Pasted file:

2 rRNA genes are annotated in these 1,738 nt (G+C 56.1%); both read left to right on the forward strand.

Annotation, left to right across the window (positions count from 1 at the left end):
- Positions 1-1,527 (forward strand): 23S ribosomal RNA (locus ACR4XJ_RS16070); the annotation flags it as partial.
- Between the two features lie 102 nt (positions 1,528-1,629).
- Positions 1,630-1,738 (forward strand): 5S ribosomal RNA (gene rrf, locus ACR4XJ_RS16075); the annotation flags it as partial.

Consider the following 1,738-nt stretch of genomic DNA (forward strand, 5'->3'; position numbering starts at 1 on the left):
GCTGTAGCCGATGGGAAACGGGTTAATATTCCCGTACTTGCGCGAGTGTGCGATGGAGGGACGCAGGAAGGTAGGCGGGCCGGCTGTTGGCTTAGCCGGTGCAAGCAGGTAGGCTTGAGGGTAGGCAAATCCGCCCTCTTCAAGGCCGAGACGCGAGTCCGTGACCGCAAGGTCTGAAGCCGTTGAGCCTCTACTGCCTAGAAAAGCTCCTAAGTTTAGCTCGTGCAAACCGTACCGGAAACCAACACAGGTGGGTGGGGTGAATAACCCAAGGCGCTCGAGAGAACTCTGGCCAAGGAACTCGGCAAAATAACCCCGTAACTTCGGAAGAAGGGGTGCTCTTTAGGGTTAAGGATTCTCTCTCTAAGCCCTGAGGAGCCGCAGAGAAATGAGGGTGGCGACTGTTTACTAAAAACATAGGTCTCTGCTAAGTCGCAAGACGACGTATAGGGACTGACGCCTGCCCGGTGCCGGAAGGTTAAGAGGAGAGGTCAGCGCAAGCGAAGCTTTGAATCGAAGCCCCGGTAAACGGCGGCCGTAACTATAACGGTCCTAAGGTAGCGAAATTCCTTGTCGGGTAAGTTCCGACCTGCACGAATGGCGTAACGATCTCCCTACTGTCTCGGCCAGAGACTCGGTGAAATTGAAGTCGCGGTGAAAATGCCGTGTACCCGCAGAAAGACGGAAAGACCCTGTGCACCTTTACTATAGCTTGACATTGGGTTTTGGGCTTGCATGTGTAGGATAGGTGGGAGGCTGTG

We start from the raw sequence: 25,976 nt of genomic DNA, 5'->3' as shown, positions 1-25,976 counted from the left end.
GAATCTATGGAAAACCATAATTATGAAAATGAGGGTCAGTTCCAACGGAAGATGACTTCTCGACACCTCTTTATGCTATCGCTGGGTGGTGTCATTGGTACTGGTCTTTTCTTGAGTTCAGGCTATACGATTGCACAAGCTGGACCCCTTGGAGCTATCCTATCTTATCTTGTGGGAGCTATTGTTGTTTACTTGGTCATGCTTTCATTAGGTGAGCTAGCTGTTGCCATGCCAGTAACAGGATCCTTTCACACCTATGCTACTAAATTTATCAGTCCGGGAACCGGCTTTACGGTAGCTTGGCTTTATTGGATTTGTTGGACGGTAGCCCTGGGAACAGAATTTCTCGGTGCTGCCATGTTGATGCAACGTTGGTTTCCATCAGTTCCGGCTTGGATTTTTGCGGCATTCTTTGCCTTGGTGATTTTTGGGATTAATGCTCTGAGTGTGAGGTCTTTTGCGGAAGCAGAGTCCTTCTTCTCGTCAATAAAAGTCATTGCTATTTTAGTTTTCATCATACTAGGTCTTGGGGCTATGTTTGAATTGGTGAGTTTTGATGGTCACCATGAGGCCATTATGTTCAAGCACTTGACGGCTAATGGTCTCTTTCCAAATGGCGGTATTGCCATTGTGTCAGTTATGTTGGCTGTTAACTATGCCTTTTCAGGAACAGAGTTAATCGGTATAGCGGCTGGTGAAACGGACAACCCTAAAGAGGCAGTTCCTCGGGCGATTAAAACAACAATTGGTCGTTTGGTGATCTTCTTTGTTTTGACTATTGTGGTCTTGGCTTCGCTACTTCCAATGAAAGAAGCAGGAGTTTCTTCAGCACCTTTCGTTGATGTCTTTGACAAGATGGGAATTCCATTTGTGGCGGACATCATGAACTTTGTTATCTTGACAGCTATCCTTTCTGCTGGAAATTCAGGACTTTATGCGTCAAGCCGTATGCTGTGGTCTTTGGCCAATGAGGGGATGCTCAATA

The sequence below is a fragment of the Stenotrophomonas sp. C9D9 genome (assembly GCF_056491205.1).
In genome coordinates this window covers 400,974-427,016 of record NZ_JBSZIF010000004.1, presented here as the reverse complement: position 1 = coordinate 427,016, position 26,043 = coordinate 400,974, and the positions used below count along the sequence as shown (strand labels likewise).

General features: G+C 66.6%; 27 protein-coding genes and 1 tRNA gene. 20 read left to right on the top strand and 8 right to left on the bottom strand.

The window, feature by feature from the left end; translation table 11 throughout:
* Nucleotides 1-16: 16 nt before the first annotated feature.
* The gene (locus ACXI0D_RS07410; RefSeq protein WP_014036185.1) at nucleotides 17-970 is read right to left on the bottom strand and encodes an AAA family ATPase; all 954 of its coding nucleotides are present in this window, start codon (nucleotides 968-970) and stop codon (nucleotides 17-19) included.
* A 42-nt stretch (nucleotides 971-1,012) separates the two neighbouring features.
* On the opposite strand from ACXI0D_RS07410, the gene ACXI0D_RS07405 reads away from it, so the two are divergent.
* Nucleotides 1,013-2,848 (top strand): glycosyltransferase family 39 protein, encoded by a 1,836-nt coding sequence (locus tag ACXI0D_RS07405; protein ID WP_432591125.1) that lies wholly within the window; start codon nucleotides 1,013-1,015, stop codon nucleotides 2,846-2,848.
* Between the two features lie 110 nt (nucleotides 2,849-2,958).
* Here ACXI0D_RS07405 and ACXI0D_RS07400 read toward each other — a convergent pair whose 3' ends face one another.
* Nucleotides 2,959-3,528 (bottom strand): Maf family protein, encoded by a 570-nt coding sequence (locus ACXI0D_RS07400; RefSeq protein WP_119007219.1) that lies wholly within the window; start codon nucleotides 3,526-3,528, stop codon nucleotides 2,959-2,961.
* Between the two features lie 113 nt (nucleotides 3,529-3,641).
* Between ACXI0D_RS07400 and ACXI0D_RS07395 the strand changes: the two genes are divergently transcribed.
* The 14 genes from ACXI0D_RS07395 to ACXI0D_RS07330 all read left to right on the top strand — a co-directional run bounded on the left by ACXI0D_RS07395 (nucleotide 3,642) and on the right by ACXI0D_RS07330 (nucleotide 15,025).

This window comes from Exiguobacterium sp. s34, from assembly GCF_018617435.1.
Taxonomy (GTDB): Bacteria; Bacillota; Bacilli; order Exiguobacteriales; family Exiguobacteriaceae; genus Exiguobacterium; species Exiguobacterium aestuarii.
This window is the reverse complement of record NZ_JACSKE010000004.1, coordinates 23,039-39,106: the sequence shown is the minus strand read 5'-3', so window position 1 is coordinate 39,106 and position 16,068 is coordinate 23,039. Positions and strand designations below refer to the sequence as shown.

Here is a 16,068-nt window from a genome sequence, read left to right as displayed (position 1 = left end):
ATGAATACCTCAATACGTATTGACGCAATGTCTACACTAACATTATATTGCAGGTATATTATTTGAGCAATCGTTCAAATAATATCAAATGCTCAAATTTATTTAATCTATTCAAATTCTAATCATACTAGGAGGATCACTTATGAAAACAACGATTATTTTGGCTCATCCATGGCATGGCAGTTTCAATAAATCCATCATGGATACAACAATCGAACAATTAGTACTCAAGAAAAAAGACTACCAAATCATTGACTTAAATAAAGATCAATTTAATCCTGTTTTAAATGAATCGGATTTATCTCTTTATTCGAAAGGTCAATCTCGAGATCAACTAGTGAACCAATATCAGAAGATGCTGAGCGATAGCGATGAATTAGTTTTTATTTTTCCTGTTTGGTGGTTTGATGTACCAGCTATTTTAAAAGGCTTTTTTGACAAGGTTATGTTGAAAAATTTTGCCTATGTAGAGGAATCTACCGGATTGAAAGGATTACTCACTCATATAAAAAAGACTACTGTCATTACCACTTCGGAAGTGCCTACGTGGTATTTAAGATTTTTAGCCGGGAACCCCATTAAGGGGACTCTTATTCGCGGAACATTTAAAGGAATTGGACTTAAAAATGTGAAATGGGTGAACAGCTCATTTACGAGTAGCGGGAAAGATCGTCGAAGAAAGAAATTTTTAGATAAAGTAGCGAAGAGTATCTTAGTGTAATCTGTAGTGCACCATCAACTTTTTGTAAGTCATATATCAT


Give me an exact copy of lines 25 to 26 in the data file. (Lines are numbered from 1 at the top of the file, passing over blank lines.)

This window comes from Exiguobacterium sp. s34, from assembly GCF_018617435.1.
Taxonomy (GTDB): Bacteria; Bacillota; Bacilli; order Exiguobacteriales; family Exiguobacteriaceae; genus Exiguobacterium; species Exiguobacterium aestuarii.